The Allroad’s corrosion warranty is 7 years longer than the Edge’s (12 vs. 5 years).

Reliability

The Audi Allroad’s engine uses a cast iron block for durability, while the Edge’s 2.0 turbo 4 cyl. engine uses an aluminum block. Aluminum engine blocks are much more prone to warp and crack at high temperatures than cast iron.

A reliable vehicle saves its owner time, money and trouble. Nobody wants to be stranded or have to be without a vehicle while it’s being repaired. Consumer Reports rates the Allroad’s reliability 19 points higher than the Edge.

J.D. Power and Associates’ 2018 survey of the owners of three-year-old vehicles provides the long-term dependability statistics that show that Audi vehicles are more reliable than Ford vehicles. J.D. Power ranks Audi 13th in reliability, above the industry average. With 11 more problems per 100 vehicles, Ford is ranked 16th.

From surveys of all its subscribers, Consumer Reports’ December 2018 Auto Issue reports that Audi vehicles are more reliable than Ford vehicles. Consumer Reports ranks Audi 11 places higher in reliability than Ford.

Engine

The Allroad’s 2.0 turbo 4 cyl. produces 3 more horsepower (248 vs. 245) than the Edge’s standard 2.0 turbo 4 cyl.

As tested in Motor Trend the Audi Allroad is faster than the Ford Edge:

 

Allroad

Edge turbo 4 cyl.

Edge ST

Zero to 60 MPH

5.5 sec

7.6 sec

6.1 sec

Quarter Mile

14.1 sec

15.9 sec

14.7 sec

Speed in 1/4 Mile

97.6 MPH

89.3 MPH

93.4 MPH

Environmental Friendliness

In its Green Vehicle Guide, the U.S. Environmental Protection Agency (EPA) rates the Audi Allroad higher (5 out of 10) than the Ford Edge (3 to 5). This means the Allroad produces up to 16.5 pounds less smog-producing pollutants than the Edge every 15,000 miles.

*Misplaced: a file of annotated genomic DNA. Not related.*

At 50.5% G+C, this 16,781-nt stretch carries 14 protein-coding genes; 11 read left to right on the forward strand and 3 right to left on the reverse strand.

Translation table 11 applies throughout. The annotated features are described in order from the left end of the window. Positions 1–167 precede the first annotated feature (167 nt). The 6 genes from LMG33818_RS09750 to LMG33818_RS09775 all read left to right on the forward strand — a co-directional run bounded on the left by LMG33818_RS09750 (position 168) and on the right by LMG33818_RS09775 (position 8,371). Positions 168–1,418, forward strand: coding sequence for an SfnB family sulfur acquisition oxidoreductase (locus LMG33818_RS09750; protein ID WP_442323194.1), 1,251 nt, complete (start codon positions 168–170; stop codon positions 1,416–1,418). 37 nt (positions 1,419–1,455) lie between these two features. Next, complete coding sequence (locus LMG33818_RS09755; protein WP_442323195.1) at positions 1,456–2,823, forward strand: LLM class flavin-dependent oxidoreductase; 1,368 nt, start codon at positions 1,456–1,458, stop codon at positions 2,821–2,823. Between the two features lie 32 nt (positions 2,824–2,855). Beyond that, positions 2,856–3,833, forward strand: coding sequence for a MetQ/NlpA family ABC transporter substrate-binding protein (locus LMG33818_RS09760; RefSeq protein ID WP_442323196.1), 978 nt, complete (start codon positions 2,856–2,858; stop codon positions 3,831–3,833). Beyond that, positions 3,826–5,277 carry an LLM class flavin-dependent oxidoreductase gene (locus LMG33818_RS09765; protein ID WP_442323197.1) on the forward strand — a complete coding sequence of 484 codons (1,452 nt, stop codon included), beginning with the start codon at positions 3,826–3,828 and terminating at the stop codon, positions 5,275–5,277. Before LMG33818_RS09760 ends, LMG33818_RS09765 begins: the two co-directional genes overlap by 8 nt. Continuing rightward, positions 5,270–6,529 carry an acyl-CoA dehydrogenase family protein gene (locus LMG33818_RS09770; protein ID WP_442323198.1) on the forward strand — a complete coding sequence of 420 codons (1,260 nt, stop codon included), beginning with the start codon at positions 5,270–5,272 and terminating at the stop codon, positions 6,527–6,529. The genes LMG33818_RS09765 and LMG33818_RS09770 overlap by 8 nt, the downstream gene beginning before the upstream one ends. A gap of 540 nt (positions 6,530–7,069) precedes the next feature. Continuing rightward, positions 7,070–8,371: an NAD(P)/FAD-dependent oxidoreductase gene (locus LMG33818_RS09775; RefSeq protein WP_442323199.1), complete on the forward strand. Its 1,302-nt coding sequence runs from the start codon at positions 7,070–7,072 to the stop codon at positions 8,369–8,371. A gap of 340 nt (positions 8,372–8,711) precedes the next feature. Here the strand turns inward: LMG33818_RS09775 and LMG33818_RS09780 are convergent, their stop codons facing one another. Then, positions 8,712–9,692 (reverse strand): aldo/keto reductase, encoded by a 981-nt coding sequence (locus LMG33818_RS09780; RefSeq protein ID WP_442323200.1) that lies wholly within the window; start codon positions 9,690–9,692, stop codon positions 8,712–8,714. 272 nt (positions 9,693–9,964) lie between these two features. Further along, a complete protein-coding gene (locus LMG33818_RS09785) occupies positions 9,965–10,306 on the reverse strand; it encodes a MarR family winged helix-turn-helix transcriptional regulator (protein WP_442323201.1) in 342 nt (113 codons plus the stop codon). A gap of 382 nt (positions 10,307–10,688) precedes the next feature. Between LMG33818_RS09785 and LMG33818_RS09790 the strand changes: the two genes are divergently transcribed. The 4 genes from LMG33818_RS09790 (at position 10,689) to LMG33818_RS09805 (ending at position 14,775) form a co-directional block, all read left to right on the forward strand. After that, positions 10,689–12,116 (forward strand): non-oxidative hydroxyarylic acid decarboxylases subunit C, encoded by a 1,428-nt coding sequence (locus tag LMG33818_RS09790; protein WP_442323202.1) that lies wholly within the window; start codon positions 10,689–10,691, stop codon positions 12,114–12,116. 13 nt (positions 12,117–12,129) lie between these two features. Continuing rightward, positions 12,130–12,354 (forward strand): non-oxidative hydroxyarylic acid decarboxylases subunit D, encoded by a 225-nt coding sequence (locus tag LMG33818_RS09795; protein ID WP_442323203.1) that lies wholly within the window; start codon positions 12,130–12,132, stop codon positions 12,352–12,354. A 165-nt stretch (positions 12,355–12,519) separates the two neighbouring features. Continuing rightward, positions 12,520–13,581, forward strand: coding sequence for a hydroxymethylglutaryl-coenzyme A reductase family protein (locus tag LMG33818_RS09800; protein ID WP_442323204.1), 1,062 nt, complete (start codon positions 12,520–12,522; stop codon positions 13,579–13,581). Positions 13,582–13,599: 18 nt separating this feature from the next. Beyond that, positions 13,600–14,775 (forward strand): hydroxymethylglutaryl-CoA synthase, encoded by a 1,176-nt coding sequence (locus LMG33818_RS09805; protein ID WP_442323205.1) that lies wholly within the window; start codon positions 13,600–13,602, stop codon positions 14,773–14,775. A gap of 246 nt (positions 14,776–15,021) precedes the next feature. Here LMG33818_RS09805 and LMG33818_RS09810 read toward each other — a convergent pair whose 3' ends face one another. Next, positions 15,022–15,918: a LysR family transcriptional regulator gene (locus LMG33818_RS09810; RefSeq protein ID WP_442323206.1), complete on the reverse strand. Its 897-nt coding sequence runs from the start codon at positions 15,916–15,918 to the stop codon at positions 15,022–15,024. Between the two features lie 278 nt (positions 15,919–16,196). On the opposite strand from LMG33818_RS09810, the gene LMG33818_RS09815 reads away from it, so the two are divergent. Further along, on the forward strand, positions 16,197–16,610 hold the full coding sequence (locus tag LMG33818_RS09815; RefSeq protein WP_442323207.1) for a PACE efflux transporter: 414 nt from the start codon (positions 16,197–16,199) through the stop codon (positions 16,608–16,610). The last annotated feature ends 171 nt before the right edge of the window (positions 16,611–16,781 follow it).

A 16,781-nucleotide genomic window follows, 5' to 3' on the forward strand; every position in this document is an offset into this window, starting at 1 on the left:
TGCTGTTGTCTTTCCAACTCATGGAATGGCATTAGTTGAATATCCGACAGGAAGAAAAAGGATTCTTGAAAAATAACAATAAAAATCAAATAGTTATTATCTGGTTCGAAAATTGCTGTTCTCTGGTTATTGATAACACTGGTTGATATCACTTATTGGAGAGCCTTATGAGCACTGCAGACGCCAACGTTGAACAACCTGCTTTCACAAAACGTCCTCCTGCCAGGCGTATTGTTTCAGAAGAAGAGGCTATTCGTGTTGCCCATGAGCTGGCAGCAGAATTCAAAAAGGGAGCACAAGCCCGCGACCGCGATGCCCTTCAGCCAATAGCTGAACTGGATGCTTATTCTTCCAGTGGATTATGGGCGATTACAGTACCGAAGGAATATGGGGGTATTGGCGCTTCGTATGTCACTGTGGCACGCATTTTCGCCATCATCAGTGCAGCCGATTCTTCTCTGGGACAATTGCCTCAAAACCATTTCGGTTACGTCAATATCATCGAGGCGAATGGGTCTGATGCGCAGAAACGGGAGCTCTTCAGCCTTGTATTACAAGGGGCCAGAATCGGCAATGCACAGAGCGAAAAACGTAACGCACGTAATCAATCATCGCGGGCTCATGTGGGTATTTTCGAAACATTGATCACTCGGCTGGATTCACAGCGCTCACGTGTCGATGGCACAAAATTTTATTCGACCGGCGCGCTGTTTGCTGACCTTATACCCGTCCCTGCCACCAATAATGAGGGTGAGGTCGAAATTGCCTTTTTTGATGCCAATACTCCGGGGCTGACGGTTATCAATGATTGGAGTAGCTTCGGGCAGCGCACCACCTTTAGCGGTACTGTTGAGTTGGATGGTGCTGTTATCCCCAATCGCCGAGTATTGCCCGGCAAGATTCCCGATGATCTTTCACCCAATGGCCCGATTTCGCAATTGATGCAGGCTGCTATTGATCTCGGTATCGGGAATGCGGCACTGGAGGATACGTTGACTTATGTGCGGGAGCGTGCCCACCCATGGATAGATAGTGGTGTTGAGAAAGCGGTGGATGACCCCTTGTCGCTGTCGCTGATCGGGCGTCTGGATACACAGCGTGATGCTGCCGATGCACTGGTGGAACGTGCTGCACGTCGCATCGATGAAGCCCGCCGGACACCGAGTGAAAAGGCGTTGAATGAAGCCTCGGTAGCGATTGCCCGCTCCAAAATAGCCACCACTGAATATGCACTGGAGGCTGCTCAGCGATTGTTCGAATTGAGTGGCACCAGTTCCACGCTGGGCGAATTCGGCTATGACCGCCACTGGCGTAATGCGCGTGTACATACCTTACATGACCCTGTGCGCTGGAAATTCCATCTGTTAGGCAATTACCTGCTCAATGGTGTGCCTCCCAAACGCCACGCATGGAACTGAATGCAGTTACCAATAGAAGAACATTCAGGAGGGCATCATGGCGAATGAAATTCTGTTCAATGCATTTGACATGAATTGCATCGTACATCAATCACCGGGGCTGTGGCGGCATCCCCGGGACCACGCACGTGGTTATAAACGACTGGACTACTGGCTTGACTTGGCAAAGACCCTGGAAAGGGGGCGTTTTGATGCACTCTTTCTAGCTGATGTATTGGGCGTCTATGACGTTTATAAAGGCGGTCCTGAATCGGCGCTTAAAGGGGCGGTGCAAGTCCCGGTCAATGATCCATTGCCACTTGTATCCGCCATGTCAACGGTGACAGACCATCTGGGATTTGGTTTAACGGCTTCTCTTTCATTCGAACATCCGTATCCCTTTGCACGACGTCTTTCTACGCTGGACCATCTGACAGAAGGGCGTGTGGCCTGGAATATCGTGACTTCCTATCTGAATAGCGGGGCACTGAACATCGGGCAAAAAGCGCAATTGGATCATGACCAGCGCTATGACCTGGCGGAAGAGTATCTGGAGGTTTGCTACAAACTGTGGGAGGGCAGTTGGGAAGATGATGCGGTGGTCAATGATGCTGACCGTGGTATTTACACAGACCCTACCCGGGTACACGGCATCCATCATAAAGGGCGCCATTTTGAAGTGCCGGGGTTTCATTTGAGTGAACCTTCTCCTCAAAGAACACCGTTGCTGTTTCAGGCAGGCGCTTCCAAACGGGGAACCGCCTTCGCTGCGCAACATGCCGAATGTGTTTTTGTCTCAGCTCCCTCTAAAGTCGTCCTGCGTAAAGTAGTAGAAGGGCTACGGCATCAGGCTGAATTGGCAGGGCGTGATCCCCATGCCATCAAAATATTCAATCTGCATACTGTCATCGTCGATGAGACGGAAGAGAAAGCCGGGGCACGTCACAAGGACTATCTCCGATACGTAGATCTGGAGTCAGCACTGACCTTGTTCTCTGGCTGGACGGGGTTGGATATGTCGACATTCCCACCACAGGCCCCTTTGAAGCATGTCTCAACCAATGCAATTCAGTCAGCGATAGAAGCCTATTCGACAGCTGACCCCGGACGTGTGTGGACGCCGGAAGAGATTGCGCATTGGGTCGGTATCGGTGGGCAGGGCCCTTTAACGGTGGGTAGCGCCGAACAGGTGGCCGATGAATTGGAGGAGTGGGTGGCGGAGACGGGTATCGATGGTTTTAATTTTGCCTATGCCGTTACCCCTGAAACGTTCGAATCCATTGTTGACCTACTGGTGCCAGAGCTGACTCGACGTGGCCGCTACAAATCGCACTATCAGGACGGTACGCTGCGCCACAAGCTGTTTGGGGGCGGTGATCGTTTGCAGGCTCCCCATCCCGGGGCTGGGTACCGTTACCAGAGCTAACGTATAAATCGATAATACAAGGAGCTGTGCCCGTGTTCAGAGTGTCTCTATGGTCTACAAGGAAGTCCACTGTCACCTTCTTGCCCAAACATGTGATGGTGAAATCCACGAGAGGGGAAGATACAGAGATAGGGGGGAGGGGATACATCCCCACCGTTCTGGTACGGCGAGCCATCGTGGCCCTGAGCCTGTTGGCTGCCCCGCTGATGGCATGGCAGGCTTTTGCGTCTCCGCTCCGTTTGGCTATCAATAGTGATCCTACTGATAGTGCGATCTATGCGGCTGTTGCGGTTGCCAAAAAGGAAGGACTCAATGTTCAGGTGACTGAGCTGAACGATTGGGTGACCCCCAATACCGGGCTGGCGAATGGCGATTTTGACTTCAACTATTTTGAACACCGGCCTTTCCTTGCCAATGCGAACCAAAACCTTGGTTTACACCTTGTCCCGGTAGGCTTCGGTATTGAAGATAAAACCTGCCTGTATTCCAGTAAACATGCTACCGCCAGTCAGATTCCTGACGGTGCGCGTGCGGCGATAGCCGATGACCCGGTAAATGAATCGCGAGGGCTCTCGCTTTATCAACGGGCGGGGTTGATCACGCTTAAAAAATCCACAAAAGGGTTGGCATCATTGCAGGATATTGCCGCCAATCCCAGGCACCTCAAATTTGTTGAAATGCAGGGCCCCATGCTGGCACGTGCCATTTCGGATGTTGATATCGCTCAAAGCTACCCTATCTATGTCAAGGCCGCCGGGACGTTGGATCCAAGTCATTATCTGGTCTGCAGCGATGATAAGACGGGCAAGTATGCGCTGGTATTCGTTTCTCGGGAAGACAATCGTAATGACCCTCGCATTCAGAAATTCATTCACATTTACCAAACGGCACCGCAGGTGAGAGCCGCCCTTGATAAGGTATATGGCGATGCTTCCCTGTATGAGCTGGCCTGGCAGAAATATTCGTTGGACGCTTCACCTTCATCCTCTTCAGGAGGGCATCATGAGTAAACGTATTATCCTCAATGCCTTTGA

Transmission

The Allroad offers a standard sequential manual gearbox (SMG). With no clutch pedal to worry about and a fully automatic mode, an SMG is much more efficient than a conventional automatic but just as easy to drive. The Edge doesn’t offer an SMG or a conventional manual transmission.

The Allroad’s launch control uses engine electronics to hold engine RPM’s precisely in order to provide the most stable and rapid acceleration possible, using all of the available traction. The Edge doesn’t offer launch control.

Brakes and Stopping

The Allroad stops much shorter than the Edge:

 

Allroad

Edge

 

70 to 0 MPH

152 feet

187 feet

Car and Driver

60 to 0 MPH

119 feet

129 feet

Motor Trend

Tires and Wheels

The Allroad’s tires provide better handling because they have a lower 45 series profile (height to width ratio) that provides a stiffer sidewall than the Edge SE/SEL’s standard 60 series tires.

Suspension and Handling

The Allroad has a standard driver-adjustable suspension system. It allows the driver to choose between an extra-supple ride, reducing fatigue on long trips, or a sport setting, which allows maximum control for tricky roads. The Edge’s suspension doesn’t offer adjustable shock absorbers.

The Allroad Prestige handles at .85 G’s, while the Edge Titanium AWD pulls only .78 G’s of cornering force in a Car and Driver skidpad test.

The Allroad Premium Plus executes Motor Trend’s “Figure-Eight” maneuver 1.9 seconds quicker than the Edge Titanium (26.3 seconds @ .69 average G’s vs. 28.2 seconds @ .61 average G’s).

For better maneuverability, the Allroad’s turning circle is 2.3 feet tighter than the Edge’s (38.1 feet vs. 40.4 feet). The Allroad’s turning circle is 3.9 feet tighter than the Edge ST with 22” wheels’ (38.1 feet vs. 42 feet).